Embracing the winter months with gratitude
This is an old picture of my dog Thor who crossed the rainbow bridge a while back. He would get so sad when it was too cold (or hot) to go on his daily walks. I thought this picture sums up how many people feel in the winter months.
Seasonal Affective Disorder (SAD) is more than just the "winter blues". SAD is a type of depression related to seasonal changes that usually starts in the late fall and lasts through the winter months. Signs and symptoms of SAD can include:
Feeling sad or down during most of the day
Sleeping too much
Having little or no energy in activities that you used to enjoy
Craving carbs, overeating, weight gain
Feeling worthless or hopeless
It is normal to have days when you feel down. If you feel down for days in a row or are experiencing changes in sleep, appetite, or little interest in doing things you usually enjoy you should see your doctor. There is no way to prevent SAD, but there are things you can do to manage symptoms and reduce the risk of mood, sleep, and appetite/weight changes.
Tip #1 -Use a Lightbox or SAD Light
Light boxes are often the first line of defense against SAD. Light boxes give out a bright light that is 10 x brighter than typical lights in your house. Generally, it is recommended that you sit in front of the light box for 20 to 30 mins a day. The light boxes give out light that mimics sunlight and can boost your mood and alleviate some symptoms of SAD (mayoclinic.org).
Check out this webpage from the Mayo Clinic that helps you choose a light box.
Tip #2 - Explore a Hobby
The occupational therapist in me understands the value of "occupations" (activities that are individual to each person and brings joy). For many people, the occupations/hobbies that they enjoy can be impacted by the weather. Hobbies like going for walks, fishing, going out with friends for lunch, playing golf, or working in the yard can be hard to do in the winter. Take this opportunity to explore new hobbies or interests such as: genealogy, cooking, writing your life story, planning a vacation, volunteering (writing letters, making phone calls...), or a different exercise routine (gentle yoga or tai chi).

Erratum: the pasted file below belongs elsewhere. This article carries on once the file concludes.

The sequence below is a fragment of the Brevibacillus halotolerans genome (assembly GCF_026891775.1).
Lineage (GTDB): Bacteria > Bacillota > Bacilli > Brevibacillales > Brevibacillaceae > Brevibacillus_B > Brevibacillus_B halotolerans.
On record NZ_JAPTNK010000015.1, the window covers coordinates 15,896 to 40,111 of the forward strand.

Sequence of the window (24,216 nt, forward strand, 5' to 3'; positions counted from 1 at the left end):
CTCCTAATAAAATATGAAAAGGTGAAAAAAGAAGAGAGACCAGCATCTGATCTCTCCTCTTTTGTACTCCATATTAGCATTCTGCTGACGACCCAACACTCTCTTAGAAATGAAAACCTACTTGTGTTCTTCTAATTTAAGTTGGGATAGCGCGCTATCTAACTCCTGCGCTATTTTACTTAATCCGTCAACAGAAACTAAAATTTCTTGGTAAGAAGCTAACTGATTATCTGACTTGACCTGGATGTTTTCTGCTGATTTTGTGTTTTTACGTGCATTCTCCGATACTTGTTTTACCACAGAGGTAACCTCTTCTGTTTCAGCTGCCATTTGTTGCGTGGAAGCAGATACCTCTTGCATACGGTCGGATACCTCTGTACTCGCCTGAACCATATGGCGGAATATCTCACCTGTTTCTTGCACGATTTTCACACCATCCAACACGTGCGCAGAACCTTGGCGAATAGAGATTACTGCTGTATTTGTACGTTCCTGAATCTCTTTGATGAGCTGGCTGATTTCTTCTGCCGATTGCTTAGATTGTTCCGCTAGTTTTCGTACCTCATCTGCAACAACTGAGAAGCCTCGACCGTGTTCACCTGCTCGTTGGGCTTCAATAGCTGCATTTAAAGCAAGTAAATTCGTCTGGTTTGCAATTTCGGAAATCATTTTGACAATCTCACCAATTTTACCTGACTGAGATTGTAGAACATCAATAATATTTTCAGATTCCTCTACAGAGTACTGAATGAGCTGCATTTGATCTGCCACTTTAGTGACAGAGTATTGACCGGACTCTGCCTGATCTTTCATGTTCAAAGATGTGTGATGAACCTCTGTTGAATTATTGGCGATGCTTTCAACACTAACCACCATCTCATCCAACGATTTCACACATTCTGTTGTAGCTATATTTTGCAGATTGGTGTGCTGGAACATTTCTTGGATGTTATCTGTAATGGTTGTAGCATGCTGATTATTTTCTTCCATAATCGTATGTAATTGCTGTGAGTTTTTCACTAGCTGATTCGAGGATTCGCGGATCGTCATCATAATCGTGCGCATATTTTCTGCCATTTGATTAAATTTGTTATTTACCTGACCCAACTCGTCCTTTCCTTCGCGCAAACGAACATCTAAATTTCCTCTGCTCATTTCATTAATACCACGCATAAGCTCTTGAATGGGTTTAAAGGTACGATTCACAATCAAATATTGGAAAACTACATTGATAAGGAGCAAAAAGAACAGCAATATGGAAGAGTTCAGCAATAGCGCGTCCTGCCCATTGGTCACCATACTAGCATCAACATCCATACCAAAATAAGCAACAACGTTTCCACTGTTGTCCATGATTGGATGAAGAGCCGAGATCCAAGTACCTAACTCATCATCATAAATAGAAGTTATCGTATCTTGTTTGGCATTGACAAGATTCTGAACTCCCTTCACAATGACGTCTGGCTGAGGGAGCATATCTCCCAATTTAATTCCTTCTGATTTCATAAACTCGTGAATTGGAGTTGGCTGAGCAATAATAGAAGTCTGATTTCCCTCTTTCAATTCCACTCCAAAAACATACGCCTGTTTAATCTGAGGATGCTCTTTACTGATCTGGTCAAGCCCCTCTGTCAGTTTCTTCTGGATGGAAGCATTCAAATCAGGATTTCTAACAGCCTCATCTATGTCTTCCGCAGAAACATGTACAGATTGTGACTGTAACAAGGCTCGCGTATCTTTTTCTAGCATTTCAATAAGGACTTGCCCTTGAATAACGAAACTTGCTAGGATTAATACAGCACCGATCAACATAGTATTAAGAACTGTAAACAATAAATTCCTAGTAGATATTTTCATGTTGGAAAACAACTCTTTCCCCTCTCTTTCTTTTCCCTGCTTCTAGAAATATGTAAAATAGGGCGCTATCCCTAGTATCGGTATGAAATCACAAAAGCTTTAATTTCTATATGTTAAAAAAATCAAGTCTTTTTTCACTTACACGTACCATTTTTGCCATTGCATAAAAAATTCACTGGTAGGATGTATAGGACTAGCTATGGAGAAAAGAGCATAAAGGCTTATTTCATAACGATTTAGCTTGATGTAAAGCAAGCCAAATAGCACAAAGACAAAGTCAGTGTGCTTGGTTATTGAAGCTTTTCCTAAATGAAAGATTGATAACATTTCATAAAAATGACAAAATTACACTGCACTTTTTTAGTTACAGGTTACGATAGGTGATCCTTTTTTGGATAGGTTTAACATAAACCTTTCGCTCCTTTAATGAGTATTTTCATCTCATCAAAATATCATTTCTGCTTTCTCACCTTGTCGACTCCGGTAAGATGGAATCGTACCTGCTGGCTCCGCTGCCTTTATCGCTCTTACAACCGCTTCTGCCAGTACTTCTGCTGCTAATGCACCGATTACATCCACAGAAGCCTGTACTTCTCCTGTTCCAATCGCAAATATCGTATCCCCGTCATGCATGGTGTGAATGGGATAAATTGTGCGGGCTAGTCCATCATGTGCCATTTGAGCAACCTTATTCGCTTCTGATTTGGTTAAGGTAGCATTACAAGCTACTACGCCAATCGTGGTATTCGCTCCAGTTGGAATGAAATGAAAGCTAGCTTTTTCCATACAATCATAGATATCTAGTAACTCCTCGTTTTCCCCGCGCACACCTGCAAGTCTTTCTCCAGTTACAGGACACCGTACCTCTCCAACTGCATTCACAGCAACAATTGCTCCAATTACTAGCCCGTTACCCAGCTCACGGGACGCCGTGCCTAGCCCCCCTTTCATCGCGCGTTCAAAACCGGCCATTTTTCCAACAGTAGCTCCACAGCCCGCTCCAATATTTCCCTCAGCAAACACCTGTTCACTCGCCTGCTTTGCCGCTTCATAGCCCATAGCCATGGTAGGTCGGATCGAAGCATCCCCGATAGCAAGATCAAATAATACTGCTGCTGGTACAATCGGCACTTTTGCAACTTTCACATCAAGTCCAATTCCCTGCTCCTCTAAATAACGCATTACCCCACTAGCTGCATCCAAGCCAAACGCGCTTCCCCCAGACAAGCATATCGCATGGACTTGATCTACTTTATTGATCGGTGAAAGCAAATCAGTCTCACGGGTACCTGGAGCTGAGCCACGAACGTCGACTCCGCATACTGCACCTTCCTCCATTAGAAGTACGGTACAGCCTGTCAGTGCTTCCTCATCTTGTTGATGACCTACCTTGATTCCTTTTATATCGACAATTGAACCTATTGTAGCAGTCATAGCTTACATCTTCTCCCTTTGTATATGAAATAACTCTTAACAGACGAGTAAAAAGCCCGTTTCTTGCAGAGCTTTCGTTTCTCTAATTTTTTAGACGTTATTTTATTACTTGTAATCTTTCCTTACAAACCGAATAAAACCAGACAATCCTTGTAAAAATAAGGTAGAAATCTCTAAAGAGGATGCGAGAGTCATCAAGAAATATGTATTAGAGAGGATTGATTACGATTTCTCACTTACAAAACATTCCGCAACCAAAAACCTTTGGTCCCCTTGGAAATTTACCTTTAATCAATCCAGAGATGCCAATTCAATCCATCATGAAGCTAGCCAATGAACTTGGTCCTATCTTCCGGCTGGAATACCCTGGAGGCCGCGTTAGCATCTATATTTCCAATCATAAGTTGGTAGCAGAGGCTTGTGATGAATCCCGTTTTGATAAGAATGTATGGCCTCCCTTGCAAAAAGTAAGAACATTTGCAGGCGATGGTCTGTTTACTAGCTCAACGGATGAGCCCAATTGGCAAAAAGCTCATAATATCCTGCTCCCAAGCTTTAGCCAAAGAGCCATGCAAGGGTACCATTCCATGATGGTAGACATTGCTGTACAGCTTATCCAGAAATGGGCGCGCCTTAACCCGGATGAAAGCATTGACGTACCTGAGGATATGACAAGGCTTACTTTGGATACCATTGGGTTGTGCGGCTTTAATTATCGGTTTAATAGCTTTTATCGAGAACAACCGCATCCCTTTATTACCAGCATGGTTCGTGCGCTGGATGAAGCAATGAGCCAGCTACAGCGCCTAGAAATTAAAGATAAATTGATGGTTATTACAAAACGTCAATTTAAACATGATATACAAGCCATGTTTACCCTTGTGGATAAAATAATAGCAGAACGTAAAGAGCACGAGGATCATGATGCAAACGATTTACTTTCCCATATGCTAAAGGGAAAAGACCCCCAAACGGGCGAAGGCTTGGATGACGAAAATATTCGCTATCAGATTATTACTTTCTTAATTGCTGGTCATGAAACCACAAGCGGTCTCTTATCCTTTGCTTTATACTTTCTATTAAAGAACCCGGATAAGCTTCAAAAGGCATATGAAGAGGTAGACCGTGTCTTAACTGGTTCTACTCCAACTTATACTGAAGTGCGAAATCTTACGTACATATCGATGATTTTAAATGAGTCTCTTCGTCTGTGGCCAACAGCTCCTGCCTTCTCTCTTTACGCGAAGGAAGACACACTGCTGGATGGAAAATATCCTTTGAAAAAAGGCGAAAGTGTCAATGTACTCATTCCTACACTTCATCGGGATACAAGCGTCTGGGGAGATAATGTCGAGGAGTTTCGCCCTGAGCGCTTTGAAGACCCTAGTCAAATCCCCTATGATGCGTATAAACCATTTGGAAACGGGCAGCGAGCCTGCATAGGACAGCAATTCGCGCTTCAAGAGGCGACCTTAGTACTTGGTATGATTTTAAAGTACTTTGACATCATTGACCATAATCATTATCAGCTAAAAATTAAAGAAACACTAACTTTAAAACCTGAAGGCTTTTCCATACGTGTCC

Click here for the 10 best hobbies to beat the winter blues. Don't be hard on yourself as you explore new hobbies. The goal is not to accomplish big goals, but to find joy in trying new things.
Check out these online exercise classes that are local to St. Louis
"“I long to accomplish a great a noble task; but it is my chief responsibility to accomplish small tasks as if they were great and noble.” - Helen Keller
Tip #3 - Embrace Hygee
Hygge is a word that comes from Norway and Denmark that loosely translates to a feeling of coziness and contentment. Hygge is a lifestyle that helps Nordic people make it through the long and dark winters. The term Hygge has recently become popular in the United States.
Hygge is about creating cozy contentment. Watch this YouTube Video for more information. Here are some things you can do to help create a sense of "cozy contentment" in your home.
1. Use warm lighting (flameless candles, twinkle lights).
2. Start a gratitude journal (write 1 or 2 things you are grateful for each day).
3. Create a soothing routine that you look forward to (afternoon tea and paper, having a neighbor over each week for hot chocolate, writing letters to family members each week).
Check out these flameless candles from Amazom.com. They come with a remote and have a timer. They can help create a cozy space.
"No winter lasts forever, no spring skips its turn" - Hal Borland
I hope you all are able to find some way to enjoy this winter weather. I always enjoy this time to rest and recover, but the cold and darkness can be hard. Check out these cool quotes I found about winter. Soon it will be spring!
" Winter is a season of recovery and preparation" - Paul Theroux
"Welcome, winter. Your late dawns and chilled breath make me lazy, but I love you nonetheless." - Terri Guillemets
"Winter forms our character and brings out our best." - Tim Allen
"In winter we behold the charms of solemn majesty and naked grandeur." - James Ellis
"In winter, I plot and plan. In spring, I move." - Henry Rollins